Philippine tropical cyclones

Henry downgraded to typhoon, becomes almost stationary

Acor Arceo
Henry downgraded to typhoon, becomes almost stationary

HENRY. Satellite image of Typhoon Henry (Hinnamnor) as of September 2, 2022, 5 am.


Typhoon Henry (Hinnamnor) remains a strong tropical cyclone despite the downgrade early Friday, September 2

MANILA, Philippines – Henry (Hinnamnor) weakened from a super typhoon into a typhoon and became almost stationary over the Philippine Sea before dawn on Friday, September 2.

In its 5 am bulletin on Friday, the Philippine Atmospheric, Geophysical, and Astronomical Services Administration (PAGASA) said Henry’s maximum sustained winds slightly decreased from 185 kilometers per hour to 175 km/h, thus the downgrade to typhoon category. Its gustiness went down from 230 km/h to 215 km/h.

But PAGASA Weather Specialist Benison Estareja noted that Henry remains a strong tropical cyclone despite the downgrade.

As of early Friday, Henry was located 395 kilometers east northeast of Basco, Batanes, barely moving in that area. The weather bureau said the typhoon will remain almost stationary on Friday morning, before slowly heading northwest in the afternoon.

Henry will not make landfall, but it is bringing heavy rain and strong winds to parts of Northern Luzon.

In terms of winds, these are the areas under Signal No. 1 as of 5 am on Friday:

  • Batanes
  • Babuyan Islands
  • northeastern part of mainland Cagayan (Santa Ana)

Strong winds are expected in areas under Signal No. 1. PAGASA may also raise Signal No. 2 later on.

Meanwhile, here is the weather bureau’s rainfall forecast for Henry as of 5 am:

Friday, September 2

Moderate to heavy rain
  • Batanes
  • Babuyan Islands
Light to moderate rain, with at times heavy rain
  • Ilocos Norte
  • Apayao
  • Cagayan

Saturday, September 3

Moderate to heavy rain
  • Batanes
Light to moderate rain, with at times heavy rain
  • Babuyan Islands

Henry is also enhancing the southwest monsoon or hanging habagat. Estareja said monsoon rain is expected starting Friday until the weekend in much of Luzon, especially the western portion, and in Western Visayas.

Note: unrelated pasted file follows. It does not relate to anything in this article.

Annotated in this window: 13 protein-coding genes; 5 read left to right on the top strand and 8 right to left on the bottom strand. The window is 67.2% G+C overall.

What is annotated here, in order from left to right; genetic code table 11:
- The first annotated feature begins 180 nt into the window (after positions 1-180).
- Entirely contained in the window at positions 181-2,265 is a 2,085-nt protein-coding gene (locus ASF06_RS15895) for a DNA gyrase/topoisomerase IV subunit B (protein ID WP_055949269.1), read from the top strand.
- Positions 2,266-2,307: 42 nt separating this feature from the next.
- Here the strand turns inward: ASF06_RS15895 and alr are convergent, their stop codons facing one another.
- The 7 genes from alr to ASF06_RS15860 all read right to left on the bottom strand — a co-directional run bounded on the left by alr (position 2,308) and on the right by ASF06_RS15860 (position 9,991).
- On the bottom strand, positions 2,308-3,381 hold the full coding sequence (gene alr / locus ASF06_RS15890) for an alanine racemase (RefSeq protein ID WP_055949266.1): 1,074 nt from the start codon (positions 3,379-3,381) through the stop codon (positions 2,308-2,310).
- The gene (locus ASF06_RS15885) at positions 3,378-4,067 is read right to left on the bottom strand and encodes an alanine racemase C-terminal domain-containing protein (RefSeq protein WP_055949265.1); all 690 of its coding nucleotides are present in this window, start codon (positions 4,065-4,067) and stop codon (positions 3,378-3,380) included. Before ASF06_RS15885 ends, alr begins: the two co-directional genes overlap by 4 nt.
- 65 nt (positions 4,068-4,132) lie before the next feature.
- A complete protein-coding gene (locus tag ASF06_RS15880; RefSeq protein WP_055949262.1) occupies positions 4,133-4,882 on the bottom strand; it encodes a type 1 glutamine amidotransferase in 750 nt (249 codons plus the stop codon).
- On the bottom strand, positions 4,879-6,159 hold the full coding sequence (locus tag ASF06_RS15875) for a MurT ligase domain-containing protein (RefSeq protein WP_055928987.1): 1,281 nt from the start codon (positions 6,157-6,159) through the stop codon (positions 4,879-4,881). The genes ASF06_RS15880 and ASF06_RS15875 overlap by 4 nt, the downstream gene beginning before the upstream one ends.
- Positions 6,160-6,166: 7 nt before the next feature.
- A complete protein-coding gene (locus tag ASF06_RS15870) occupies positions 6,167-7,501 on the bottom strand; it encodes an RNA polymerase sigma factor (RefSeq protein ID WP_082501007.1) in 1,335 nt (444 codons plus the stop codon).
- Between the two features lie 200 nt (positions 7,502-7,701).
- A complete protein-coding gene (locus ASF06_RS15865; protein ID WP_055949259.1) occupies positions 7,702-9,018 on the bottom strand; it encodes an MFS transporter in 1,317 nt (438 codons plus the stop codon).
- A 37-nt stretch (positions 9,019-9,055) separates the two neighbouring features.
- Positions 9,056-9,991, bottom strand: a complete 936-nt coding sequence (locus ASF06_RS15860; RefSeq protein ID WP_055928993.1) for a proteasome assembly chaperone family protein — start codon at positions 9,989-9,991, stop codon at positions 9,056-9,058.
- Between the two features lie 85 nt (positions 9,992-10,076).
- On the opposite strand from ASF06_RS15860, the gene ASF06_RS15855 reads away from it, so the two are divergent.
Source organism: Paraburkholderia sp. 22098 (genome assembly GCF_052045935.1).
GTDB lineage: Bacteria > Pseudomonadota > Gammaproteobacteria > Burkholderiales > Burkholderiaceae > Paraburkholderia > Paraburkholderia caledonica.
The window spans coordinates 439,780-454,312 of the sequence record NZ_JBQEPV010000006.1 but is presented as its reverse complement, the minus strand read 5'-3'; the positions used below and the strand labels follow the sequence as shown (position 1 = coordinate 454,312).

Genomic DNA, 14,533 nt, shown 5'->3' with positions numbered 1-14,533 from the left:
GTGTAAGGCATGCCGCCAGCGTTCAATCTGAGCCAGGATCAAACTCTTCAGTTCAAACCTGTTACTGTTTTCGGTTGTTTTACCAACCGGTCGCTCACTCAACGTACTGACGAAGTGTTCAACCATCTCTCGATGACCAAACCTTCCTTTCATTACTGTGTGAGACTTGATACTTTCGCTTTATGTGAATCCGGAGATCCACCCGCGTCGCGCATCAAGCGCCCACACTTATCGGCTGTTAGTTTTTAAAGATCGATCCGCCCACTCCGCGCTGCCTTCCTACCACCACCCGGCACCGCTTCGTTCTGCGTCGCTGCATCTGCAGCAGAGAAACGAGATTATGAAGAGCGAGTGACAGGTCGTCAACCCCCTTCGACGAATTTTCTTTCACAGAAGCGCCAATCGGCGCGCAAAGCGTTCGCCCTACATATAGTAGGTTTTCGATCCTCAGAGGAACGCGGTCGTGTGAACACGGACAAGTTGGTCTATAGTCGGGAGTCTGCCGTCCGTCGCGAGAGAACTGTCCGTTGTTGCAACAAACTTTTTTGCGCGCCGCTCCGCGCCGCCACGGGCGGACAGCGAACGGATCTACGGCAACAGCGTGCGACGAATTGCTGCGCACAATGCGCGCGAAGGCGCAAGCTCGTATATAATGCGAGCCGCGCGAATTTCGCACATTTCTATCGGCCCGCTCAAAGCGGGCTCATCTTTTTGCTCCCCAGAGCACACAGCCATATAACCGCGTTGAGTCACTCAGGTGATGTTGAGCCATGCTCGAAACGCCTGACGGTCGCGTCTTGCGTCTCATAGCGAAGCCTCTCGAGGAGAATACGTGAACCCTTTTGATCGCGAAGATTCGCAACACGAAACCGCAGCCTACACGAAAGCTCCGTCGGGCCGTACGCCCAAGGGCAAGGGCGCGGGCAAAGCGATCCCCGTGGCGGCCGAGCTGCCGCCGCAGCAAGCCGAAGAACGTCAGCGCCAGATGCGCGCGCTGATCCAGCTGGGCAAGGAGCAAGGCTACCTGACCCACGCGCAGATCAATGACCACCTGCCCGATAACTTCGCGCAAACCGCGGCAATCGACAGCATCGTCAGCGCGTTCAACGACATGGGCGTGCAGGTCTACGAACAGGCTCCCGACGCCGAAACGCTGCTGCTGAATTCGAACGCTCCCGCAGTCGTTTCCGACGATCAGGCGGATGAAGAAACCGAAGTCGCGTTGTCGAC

Floods and landslides are possible in areas affected by the typhoon and the enhanced southwest monsoon.

A new gale warning was also issued at 5 am on Friday, covering the northern and eastern seaboards of Northern Luzon, particularly Batanes, Cagayan including Babuyan Islands, Isabela, and the northern coast of Ilocos Norte.

In areas under the gale warning, seas are rough to very rough, with waves 2.8 to 5 meters high. PAGASA advised small vessels not to sail and large vessels to watch out for big waves.

Moderate to rough seas may also be seen in the eastern seaboards of Central Luzon and Southern Luzon on Friday. Waves could be 1.2 to 3 meters high, making conditions risky for small vessels.

On Saturday, September 3, Henry is projected to accelerate northward. It could leave the Philippine Area of Responsibility (PAR) on Saturday evening or Sunday morning, September 4.

“A short period of intensification may also take place outside the PAR region by Sunday as Henry tracks northward over the East China Sea,” added PAGASA.

Henry is the Philippines’ eighth tropical cyclone for 2022. On Thursday, September 1, it absorbed the remnant low that used to be Tropical Depression Gardo, the country’s seventh tropical cyclone for the year.

PAGASA expects 7 to 11 tropical cyclones to enter or develop inside PAR from September 2022 to February 2023. Per month, these are the weather bureau’s estimates:

  • September 2022 – 2 or 3
  • October 2022 – 2 to 4
  • November 2022 – 2 or 3
  • December 2022 – 1 or 2
  • January 2023 – 0 or 1
  • February 2023 – 0 or 1


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Acor Arceo

Acor Arceo is the head of copy and editorial standards at Rappler. Trained in both online and TV newsrooms, Acor ensures consistency in editorial standards across all sections and also supervises Rappler’s coverage of disasters.